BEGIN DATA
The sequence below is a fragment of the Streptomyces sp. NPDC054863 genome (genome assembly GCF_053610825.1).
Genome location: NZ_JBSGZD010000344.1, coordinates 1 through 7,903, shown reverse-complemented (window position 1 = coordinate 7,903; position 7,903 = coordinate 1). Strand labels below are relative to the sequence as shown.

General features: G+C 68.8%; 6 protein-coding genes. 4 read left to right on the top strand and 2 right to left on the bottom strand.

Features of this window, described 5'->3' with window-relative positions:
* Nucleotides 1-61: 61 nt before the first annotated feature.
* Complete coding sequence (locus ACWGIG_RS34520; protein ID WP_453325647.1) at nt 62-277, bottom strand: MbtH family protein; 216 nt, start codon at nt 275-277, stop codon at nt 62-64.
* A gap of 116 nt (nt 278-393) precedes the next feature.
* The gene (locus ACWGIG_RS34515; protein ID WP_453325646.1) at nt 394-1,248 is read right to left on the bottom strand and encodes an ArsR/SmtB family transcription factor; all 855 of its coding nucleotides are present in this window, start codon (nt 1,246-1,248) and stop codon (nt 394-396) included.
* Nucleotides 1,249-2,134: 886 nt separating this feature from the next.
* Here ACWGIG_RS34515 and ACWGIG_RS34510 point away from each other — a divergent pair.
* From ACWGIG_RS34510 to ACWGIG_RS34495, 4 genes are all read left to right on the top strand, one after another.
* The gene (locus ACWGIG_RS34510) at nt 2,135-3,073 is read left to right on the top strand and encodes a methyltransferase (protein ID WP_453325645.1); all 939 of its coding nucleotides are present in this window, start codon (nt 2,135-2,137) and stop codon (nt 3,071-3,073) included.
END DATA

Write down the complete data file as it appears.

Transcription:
The sequence below is a fragment of the Streptomyces sp. NPDC054863 genome (genome assembly GCF_053610825.1).
Genome location: NZ_JBSGZD010000344.1, coordinates 1 through 7,903, shown reverse-complemented (window position 1 = coordinate 7,903; position 7,903 = coordinate 1). Strand labels below are relative to the sequence as shown.

General features: G+C 68.8%; 6 protein-coding genes. 4 read left to right on the top strand and 2 right to left on the bottom strand.

Features of this window, described 5'->3' with window-relative positions:
* Nucleotides 1-61: 61 nt before the first annotated feature.
* Complete coding sequence (locus ACWGIG_RS34520; protein ID WP_453325647.1) at nt 62-277, bottom strand: MbtH family protein; 216 nt, start codon at nt 275-277, stop codon at nt 62-64.
* A gap of 116 nt (nt 278-393) precedes the next feature.
* The gene (locus ACWGIG_RS34515; protein ID WP_453325646.1) at nt 394-1,248 is read right to left on the bottom strand and encodes an ArsR/SmtB family transcription factor; all 855 of its coding nucleotides are present in this window, start codon (nt 1,246-1,248) and stop codon (nt 394-396) included.
* Nucleotides 1,249-2,134: 886 nt separating this feature from the next.
* Here ACWGIG_RS34515 and ACWGIG_RS34510 point away from each other — a divergent pair.
* From ACWGIG_RS34510 to ACWGIG_RS34495, 4 genes are all read left to right on the top strand, one after another.
* The gene (locus ACWGIG_RS34510) at nt 2,135-3,073 is read left to right on the top strand and encodes a methyltransferase (protein ID WP_453325645.1); all 939 of its coding nucleotides are present in this window, start codon (nt 2,135-2,137) and stop codon (nt 3,071-3,073) included.